said tract or tracts of land shall continue to be held by said parties, and the same patented to them by the United States.
In consideration of the foregoing cessions and agreements the United States agrees to expend for the benefit of said Indians, parties hereto, the sum of ninety-five thousand dollars, as follows, to wit: For the first year, thirty thousand dollars; for the second year, twenty thousand dollars, and for each succeeding year thereafter for eight (8) years, five thousand dollars, said money to be expended under the direction of the Secretary of the Interior in the removal of the said Indians to the Coeur d Aléne Reservation, in erecting suitable houses, in assisting them in breaking lands, in furnishing them with cattle, seeds, and agricultural implements, saw and grist mills, thrashing machines, mowers, clothing, provisions, in taking care of the old, sick, and infirm; in affording educational facilities, and in any other manner tending to their civilization and self-support: Provided
, That in case any of the money herein provided for is not used or expended in any year for which the same is appropriated, said money shall be deposited in the Treasury of the United States to the credit of the Indians, parties hereto, to be used for their benefit under the direction of the Secretary of the Interior.
It is further agreed that in addition to the foregoing provisions the United States shall employ and furnish a blacksmith and a carpenter to do necessary work and to instruct the Indians, parties hereto, in those trades.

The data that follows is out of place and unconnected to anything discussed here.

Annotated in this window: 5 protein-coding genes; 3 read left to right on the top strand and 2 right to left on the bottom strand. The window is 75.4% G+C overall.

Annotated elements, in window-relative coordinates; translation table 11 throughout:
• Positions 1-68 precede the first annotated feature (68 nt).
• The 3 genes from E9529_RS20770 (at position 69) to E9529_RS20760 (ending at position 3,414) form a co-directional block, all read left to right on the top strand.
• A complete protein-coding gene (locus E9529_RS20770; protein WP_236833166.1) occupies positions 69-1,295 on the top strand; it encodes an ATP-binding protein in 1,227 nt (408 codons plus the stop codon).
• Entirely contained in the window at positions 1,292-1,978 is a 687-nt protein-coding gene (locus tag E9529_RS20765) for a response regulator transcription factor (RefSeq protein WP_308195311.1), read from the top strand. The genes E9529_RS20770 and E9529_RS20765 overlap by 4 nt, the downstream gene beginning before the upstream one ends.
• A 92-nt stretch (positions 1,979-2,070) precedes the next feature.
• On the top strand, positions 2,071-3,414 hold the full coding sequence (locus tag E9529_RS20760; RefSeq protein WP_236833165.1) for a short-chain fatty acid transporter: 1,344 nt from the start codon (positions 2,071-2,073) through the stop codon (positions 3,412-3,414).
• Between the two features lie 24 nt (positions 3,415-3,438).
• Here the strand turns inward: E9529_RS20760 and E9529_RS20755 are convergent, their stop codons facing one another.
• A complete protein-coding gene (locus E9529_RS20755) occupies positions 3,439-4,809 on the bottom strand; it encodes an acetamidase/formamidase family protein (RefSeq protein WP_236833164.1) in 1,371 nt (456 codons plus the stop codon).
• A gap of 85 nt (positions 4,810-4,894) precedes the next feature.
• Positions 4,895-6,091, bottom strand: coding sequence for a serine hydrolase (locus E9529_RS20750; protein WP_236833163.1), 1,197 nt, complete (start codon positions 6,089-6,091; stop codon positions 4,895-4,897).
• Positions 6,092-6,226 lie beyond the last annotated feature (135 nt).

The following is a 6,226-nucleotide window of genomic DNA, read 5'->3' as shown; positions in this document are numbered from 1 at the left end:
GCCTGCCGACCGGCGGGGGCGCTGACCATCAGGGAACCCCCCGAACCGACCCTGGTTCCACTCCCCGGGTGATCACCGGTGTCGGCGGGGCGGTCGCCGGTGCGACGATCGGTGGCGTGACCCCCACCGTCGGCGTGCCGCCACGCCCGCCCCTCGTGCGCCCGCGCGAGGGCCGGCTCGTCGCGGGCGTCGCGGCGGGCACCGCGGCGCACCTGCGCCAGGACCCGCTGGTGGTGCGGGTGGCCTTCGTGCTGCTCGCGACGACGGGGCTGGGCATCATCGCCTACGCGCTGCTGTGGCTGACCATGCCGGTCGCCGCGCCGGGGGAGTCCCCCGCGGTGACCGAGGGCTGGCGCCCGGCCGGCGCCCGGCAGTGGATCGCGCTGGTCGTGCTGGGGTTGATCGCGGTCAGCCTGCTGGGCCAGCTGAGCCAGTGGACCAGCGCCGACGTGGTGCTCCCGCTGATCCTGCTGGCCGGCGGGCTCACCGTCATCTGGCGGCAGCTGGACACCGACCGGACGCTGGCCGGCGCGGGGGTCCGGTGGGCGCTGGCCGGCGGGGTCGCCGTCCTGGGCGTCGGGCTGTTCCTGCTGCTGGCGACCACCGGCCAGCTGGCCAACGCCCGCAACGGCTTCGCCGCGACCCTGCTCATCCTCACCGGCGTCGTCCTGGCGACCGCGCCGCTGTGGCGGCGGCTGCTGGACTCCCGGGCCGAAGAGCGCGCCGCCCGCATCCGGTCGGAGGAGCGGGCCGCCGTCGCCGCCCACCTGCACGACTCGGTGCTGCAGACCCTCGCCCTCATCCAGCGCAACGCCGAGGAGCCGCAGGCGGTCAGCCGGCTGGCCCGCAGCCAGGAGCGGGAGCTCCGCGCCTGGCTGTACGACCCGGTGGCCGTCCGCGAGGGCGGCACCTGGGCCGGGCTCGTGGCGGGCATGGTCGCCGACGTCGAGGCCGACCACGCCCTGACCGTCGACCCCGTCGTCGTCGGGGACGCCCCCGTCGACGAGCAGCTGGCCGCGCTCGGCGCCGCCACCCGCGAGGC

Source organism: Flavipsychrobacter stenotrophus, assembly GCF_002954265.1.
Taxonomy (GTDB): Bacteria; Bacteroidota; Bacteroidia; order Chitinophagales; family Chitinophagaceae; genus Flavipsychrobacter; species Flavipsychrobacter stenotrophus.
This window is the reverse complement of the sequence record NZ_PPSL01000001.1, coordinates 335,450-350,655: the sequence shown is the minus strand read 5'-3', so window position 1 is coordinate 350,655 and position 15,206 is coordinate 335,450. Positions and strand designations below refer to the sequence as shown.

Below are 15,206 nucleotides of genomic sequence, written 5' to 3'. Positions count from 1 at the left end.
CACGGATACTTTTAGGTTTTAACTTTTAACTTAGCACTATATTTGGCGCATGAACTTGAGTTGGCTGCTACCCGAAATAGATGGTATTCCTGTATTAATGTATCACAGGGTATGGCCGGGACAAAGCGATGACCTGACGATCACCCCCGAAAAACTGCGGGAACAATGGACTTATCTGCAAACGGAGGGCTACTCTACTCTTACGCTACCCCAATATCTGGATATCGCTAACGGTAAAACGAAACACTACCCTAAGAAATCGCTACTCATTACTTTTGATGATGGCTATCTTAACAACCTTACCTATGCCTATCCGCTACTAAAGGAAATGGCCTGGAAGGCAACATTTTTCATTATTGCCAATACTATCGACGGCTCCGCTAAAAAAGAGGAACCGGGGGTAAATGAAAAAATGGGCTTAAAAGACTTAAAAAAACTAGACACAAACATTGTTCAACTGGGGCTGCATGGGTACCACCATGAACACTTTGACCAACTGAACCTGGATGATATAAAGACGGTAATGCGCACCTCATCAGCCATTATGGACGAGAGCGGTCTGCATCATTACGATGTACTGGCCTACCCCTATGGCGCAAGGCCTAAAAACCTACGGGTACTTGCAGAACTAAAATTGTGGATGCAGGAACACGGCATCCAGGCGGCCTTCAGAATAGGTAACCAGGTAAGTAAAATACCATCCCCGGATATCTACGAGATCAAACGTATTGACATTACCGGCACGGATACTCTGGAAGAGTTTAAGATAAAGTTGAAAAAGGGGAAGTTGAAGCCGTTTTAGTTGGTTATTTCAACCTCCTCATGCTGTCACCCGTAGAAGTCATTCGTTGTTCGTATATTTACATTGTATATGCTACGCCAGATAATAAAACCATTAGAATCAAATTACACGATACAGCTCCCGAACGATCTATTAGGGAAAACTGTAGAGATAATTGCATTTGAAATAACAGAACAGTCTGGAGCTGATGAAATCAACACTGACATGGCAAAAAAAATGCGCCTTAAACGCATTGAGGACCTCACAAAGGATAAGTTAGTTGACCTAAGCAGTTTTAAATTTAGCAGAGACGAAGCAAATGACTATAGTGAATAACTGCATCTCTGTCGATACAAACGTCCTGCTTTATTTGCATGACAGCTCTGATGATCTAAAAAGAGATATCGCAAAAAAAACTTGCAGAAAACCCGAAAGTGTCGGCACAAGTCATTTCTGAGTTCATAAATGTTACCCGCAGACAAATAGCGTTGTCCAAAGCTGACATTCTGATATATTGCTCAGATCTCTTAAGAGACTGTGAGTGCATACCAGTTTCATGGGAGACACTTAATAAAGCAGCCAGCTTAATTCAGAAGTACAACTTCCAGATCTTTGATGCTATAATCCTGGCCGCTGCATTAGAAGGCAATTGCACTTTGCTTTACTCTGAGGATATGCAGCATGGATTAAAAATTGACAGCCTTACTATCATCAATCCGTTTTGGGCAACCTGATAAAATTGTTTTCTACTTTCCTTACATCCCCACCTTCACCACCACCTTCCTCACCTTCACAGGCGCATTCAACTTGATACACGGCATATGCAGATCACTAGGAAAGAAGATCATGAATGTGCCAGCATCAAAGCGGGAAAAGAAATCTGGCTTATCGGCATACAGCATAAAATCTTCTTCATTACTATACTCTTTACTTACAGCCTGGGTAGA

It is further agreed that in the employment of carpenters, blacksmiths, teamsters, farmers, or laborers, preference shall in all cases be given to Indians, parties hereto, who are qualified to perform the work or labor.
In order to encourage said Indians in taking allotments of land, and in preparing the same for cultivation, it is agreed that when all of said Indians shall have selected and shall have broken five acres or more on each farm, the sum of $5,000 in money shall be given them out of the funds herein provided and distributed pro rata among them, provided that in the discretion of the Secretary of the Interior and the Commissioner of Indian Affairs, a pro rata payment out of said fund may be made to any ten families who shall have complied with the provisions of this article as to breaking land.
In consideration of the ages of Chiefs Louis, Spokane Garry, Paul Schulhault, Antarchan, and Enoch, the United States agrees, in addition to the other benefits herein provided, to pay to each of them for ten years the sum of $100 per annum.
In case any Indian or Indians, parties hereto, shall prefer and elect to remove either to the Colville or Jocko reservations instead of the Coeur d Aléne Reservation, and shall give reasonable notice of the same, after the ratification of this agreement by Congress, he or they shall be permitted to do so, and shall receive a pro rata share of all the benefits provided for in this agreement.
This agreement shall not be binding upon either party until the same is ratified by Congress.
Approved, July 13, 1892.